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Microbes Infect. 2004 May;6(6):604-8.

Identification of enolase as a laminin-binding protein on the surface of Staphylococcus aureus.

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Discipline of Immunology, Microbiology, Immunology and Parasitology Department, Federal University of São Paulo, São Paulo, Brazil.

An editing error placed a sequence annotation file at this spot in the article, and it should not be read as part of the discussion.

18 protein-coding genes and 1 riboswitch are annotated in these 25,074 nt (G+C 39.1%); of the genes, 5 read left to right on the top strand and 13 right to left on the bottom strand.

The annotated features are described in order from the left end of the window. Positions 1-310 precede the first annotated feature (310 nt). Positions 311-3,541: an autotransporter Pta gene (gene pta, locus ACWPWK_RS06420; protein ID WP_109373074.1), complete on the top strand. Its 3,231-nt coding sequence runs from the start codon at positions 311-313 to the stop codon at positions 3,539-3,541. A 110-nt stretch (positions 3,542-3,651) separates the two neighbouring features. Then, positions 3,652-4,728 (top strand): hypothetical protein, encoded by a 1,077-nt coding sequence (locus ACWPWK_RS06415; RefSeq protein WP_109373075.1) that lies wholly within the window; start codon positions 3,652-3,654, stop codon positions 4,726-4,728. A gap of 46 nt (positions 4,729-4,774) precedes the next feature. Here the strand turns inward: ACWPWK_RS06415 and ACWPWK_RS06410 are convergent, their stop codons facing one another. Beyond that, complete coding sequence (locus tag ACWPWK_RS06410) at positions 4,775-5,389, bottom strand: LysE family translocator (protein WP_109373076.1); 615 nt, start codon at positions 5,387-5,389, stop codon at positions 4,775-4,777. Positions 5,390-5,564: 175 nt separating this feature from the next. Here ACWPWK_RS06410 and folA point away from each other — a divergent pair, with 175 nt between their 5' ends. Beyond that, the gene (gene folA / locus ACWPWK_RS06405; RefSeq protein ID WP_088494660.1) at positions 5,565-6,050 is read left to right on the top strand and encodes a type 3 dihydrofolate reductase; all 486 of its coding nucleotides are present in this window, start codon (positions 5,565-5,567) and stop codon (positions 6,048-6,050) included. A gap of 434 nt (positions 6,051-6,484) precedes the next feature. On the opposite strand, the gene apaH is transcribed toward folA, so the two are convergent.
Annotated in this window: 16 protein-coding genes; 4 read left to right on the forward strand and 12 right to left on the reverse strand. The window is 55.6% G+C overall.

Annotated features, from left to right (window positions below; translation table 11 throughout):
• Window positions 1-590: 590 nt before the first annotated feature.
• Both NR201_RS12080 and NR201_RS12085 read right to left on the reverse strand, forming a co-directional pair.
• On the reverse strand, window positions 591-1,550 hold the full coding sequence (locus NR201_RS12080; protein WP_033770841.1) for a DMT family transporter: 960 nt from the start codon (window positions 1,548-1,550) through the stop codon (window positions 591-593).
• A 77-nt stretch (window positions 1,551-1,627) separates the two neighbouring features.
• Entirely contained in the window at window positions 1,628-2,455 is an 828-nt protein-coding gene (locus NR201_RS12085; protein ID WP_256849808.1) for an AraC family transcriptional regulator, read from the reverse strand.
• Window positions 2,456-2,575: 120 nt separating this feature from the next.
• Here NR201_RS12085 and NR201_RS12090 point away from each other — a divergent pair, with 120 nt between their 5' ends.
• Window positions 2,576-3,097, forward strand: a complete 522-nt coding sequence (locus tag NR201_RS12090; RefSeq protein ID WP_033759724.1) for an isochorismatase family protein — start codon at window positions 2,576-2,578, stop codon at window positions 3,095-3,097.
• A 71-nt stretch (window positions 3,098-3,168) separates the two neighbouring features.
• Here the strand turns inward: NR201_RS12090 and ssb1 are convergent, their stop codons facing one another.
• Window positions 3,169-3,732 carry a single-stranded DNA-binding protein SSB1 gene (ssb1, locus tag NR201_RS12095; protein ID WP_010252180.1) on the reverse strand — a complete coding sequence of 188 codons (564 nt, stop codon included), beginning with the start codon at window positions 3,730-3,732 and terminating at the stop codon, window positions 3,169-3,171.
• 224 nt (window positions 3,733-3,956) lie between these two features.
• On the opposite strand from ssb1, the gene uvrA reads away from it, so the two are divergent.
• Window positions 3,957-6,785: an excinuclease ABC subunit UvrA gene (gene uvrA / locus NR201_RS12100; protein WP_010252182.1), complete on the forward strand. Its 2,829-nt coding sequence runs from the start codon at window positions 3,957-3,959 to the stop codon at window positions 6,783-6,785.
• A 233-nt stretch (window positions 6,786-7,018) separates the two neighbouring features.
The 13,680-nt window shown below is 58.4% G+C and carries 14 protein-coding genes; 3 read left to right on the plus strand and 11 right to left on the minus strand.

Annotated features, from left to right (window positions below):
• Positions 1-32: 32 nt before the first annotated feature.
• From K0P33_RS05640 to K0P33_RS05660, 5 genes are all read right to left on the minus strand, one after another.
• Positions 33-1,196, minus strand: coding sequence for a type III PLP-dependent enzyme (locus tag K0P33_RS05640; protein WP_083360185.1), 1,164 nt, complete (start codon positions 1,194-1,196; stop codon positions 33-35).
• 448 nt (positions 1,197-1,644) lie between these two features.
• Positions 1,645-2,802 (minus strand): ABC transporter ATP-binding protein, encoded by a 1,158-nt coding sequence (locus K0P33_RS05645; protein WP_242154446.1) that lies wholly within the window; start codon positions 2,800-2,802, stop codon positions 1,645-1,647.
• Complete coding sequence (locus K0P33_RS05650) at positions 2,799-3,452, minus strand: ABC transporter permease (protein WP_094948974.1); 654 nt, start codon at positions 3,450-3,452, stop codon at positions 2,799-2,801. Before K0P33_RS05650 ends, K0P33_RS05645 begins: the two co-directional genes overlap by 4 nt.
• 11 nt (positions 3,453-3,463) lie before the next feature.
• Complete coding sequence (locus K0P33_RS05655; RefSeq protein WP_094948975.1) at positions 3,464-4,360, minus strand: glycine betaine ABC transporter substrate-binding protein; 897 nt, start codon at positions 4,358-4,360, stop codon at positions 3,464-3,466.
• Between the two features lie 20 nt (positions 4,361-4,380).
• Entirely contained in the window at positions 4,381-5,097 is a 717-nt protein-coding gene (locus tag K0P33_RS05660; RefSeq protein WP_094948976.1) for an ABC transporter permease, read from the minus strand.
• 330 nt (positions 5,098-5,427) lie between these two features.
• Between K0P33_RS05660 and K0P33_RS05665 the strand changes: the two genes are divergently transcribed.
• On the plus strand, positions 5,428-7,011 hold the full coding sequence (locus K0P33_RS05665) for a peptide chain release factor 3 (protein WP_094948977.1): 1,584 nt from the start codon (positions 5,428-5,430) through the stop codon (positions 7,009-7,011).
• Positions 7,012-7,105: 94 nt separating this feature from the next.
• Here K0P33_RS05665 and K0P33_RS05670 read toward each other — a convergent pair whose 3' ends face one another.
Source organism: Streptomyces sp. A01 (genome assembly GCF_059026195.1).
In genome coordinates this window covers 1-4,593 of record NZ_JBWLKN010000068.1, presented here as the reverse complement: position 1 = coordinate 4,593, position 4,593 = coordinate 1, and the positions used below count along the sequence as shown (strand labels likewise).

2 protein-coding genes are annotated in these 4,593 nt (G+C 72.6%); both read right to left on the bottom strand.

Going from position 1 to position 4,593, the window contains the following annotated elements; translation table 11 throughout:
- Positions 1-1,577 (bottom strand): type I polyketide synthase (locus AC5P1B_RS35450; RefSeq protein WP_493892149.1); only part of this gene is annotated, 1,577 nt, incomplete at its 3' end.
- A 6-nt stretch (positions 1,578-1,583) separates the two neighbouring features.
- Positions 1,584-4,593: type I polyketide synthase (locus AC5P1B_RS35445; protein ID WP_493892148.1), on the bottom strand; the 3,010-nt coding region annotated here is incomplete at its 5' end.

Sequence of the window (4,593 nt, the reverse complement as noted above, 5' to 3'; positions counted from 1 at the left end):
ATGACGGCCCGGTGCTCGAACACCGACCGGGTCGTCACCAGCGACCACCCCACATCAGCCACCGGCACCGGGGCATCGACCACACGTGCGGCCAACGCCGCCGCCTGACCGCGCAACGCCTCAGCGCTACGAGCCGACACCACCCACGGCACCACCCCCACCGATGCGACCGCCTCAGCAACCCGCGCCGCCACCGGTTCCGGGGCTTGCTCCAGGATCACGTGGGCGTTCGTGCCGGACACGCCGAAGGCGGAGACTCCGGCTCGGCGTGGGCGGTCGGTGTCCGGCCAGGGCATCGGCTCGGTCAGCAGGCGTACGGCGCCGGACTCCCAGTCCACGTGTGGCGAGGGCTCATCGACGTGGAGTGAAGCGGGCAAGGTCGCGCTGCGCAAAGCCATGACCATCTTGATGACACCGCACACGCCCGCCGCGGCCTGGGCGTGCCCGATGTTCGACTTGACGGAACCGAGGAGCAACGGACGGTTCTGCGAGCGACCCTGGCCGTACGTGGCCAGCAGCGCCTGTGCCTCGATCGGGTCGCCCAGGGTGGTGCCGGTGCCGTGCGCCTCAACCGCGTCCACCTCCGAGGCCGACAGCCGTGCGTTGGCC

We have previously demonstrated that Staphylococcus aureus, a highly invasive bacteria, presents a 52-kDa surface protein that mediates its binding to laminin. In order to better characterize this receptor, we excised this putative laminin receptor from two-dimensional (2-D) PAGE and used it as antigen for raising a mouse hyperimmune serum which was for screening an S. aureus expression library. A single clone of 0.3 kb was obtained, and its sequence revealed 100% homology with S. aureus alpha-enolase. Moreover, amino acid sequencing of the 52-kDa protein eluted from the 2-D gel indicated its molecular homology with alpha-enolase, an enzyme that presents a high evolutionary conservation among species. In parallel, monoclonal antibodies raised against the S. aureus 52-kDa band also recognized yeast alpha-enolase in western blot analysis. These monoclonal antibodies were also able to promote capture of iodine-labeled bacteria when adsorbed to a solid phase, and this capture was inhibited by the addition of excess rabbit muscle alpha-enolase. Finally, the cell surface localization of S. aureus alpha-enolase was further confirmed by flow cytometry. Hence, alpha-enolase might play a critical role in the pathogenesis of S. aureus by allowing its adherence to laminin-containing extracellular matrix.

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